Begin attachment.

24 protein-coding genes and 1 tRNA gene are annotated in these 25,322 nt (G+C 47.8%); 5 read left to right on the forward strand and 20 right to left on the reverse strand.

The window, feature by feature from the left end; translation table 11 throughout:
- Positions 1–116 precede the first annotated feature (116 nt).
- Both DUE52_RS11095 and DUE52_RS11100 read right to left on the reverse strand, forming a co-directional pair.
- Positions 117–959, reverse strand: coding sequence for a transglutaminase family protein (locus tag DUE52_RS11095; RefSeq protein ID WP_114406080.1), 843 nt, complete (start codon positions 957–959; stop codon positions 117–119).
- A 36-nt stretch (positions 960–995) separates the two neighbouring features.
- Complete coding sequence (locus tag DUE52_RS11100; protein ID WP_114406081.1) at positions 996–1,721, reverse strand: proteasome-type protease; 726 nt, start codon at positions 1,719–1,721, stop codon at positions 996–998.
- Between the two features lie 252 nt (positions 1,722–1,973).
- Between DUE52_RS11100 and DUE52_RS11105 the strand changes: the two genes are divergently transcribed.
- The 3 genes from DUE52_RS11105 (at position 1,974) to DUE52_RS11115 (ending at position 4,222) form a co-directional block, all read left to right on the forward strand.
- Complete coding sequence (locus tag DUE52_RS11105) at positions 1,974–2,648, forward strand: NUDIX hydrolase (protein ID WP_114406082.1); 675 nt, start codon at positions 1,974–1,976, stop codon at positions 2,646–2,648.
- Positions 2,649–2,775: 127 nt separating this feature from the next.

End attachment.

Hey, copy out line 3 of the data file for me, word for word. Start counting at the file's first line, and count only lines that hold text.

- Positions 1–116 precede the first annotated feature (116 nt).